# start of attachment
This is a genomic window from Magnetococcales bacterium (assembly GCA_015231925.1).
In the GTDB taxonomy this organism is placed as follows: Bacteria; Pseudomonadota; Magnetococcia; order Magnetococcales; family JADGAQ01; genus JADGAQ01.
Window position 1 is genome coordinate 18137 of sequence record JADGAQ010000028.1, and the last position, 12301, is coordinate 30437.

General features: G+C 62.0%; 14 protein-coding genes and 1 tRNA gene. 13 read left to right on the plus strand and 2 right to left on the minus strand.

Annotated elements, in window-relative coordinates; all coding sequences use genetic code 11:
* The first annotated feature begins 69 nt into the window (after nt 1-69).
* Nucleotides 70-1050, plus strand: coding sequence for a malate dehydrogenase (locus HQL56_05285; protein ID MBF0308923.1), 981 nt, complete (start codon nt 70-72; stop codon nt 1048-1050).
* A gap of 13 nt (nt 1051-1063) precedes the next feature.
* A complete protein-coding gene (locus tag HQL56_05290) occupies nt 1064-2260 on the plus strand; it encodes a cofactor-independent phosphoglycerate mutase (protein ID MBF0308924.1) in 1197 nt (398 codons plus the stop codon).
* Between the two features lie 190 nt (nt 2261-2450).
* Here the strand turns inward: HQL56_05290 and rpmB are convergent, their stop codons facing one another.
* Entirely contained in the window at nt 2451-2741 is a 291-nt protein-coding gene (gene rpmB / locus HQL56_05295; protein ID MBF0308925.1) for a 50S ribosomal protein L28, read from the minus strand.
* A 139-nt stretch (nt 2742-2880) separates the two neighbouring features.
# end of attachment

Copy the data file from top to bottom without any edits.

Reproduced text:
This is a genomic window from Magnetococcales bacterium (assembly GCA_015231925.1).
In the GTDB taxonomy this organism is placed as follows: Bacteria; Pseudomonadota; Magnetococcia; order Magnetococcales; family JADGAQ01; genus JADGAQ01.
Window position 1 is genome coordinate 18137 of sequence record JADGAQ010000028.1, and the last position, 12301, is coordinate 30437.

General features: G+C 62.0%; 14 protein-coding genes and 1 tRNA gene. 13 read left to right on the plus strand and 2 right to left on the minus strand.

Annotated elements, in window-relative coordinates; all coding sequences use genetic code 11:
* The first annotated feature begins 69 nt into the window (after nt 1-69).
* Nucleotides 70-1050, plus strand: coding sequence for a malate dehydrogenase (locus HQL56_05285; protein ID MBF0308923.1), 981 nt, complete (start codon nt 70-72; stop codon nt 1048-1050).
* A gap of 13 nt (nt 1051-1063) precedes the next feature.
* A complete protein-coding gene (locus tag HQL56_05290) occupies nt 1064-2260 on the plus strand; it encodes a cofactor-independent phosphoglycerate mutase (protein ID MBF0308924.1) in 1197 nt (398 codons plus the stop codon).
* Between the two features lie 190 nt (nt 2261-2450).
* Here the strand turns inward: HQL56_05290 and rpmB are convergent, their stop codons facing one another.
* Entirely contained in the window at nt 2451-2741 is a 291-nt protein-coding gene (gene rpmB / locus HQL56_05295; protein ID MBF0308925.1) for a 50S ribosomal protein L28, read from the minus strand.
* A 139-nt stretch (nt 2742-2880) separates the two neighbouring features.